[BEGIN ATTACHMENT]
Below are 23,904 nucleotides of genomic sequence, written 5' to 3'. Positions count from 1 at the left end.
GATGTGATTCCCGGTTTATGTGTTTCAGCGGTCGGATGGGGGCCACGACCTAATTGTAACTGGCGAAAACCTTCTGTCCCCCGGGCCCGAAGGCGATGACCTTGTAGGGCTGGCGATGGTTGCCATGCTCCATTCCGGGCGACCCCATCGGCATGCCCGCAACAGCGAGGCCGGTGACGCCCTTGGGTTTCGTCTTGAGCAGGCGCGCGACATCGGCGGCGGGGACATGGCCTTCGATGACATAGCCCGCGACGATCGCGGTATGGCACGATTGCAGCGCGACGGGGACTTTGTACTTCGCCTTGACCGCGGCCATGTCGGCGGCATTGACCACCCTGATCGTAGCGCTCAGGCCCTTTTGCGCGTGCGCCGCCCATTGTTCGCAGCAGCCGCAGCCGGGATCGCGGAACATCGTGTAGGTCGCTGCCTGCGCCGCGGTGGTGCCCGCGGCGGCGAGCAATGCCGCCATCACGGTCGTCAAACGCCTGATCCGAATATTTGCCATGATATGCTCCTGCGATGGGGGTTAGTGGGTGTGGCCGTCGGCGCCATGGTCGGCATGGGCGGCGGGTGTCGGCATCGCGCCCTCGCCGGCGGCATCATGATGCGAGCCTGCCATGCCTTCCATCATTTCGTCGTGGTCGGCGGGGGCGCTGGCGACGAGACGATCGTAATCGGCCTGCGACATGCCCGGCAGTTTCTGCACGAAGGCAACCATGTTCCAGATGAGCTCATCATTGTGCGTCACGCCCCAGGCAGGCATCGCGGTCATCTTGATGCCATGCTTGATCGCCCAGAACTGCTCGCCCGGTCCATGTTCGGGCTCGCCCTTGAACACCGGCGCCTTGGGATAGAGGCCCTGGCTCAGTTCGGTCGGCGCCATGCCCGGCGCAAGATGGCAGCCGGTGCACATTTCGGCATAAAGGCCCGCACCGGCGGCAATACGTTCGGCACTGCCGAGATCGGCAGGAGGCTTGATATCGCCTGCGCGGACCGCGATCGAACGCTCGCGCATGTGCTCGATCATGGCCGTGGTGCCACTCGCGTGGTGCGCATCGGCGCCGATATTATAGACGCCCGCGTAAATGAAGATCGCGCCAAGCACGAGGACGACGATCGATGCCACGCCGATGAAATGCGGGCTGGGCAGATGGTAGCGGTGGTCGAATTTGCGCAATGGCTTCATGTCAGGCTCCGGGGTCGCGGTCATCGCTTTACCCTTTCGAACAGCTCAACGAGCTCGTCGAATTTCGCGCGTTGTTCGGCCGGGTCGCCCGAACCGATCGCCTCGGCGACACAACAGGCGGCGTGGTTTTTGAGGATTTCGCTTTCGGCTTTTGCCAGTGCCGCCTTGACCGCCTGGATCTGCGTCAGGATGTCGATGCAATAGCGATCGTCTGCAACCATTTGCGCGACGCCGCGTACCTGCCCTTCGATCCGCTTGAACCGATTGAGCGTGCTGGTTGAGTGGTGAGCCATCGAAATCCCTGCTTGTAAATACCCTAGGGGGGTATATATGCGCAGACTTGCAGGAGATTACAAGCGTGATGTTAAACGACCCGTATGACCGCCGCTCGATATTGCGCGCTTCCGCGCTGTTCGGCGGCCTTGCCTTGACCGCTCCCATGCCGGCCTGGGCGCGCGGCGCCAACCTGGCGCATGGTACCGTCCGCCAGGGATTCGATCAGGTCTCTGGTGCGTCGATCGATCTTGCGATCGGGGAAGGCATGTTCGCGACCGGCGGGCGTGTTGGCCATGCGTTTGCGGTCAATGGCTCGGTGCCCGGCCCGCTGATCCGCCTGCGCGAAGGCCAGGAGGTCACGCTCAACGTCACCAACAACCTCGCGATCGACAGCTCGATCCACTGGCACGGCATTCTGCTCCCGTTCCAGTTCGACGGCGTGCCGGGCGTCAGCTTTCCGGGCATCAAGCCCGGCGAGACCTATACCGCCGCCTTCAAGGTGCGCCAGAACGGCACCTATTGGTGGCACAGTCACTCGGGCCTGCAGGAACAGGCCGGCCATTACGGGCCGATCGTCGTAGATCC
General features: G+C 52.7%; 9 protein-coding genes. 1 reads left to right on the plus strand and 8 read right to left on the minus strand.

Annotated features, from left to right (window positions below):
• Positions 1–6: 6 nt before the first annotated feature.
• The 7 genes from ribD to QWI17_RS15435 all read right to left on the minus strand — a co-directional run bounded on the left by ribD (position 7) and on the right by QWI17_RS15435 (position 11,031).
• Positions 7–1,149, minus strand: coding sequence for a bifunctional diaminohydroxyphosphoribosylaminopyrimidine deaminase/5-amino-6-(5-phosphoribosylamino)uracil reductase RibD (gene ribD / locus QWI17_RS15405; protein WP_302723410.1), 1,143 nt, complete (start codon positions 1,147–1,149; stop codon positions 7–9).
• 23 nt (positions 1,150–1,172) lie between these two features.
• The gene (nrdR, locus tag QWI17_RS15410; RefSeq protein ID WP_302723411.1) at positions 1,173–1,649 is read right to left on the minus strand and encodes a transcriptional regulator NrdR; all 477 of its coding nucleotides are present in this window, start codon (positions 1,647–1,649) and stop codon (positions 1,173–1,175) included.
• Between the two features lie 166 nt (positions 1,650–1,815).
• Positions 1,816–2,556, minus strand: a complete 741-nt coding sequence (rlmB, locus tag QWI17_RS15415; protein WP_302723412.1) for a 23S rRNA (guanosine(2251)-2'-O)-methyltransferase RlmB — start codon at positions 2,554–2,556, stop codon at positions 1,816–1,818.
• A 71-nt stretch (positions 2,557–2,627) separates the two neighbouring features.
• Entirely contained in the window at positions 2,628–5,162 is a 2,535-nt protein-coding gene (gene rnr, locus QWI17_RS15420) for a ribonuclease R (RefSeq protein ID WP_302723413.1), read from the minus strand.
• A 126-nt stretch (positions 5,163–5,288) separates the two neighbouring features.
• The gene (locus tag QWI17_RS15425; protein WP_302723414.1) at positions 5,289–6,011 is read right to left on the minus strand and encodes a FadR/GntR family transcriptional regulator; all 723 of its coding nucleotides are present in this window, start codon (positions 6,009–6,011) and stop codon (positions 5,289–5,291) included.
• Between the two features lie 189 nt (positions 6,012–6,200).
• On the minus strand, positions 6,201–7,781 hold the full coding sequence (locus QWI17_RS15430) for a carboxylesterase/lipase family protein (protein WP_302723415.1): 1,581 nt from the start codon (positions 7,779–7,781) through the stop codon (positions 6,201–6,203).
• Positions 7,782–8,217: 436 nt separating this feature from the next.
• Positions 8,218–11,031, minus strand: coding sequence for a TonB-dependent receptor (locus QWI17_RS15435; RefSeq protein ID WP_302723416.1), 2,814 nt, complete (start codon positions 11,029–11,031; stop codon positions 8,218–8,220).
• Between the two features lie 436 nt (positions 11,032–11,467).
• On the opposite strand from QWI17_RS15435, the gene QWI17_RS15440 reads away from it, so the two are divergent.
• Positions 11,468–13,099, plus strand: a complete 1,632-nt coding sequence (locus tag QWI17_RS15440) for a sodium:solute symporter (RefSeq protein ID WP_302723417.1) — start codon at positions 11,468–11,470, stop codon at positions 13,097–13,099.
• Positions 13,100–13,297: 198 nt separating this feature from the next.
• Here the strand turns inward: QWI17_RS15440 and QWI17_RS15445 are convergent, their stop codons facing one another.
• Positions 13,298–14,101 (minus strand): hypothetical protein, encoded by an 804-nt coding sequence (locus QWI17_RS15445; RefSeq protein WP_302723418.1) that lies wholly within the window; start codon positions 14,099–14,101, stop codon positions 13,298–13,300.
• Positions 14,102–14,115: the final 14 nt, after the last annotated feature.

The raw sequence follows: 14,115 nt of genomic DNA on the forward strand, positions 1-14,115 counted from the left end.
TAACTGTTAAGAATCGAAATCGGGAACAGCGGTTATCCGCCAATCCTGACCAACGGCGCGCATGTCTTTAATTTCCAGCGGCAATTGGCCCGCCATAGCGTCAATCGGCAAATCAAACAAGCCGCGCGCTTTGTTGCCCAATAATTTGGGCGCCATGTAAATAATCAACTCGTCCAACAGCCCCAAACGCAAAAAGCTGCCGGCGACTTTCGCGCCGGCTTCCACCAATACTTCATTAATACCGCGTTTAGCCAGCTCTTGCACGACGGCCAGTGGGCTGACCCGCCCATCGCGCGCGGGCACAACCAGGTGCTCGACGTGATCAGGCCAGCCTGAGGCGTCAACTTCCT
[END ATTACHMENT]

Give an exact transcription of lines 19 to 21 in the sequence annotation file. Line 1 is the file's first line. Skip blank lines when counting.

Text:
• Positions 8,218–11,031, minus strand: coding sequence for a TonB-dependent receptor (locus QWI17_RS15435; RefSeq protein ID WP_302723416.1), 2,814 nt, complete (start codon positions 11,029–11,031; stop codon positions 8,218–8,220).
• Between the two features lie 436 nt (positions 11,032–11,467).
• On the opposite strand from QWI17_RS15435, the gene QWI17_RS15440 reads away from it, so the two are divergent.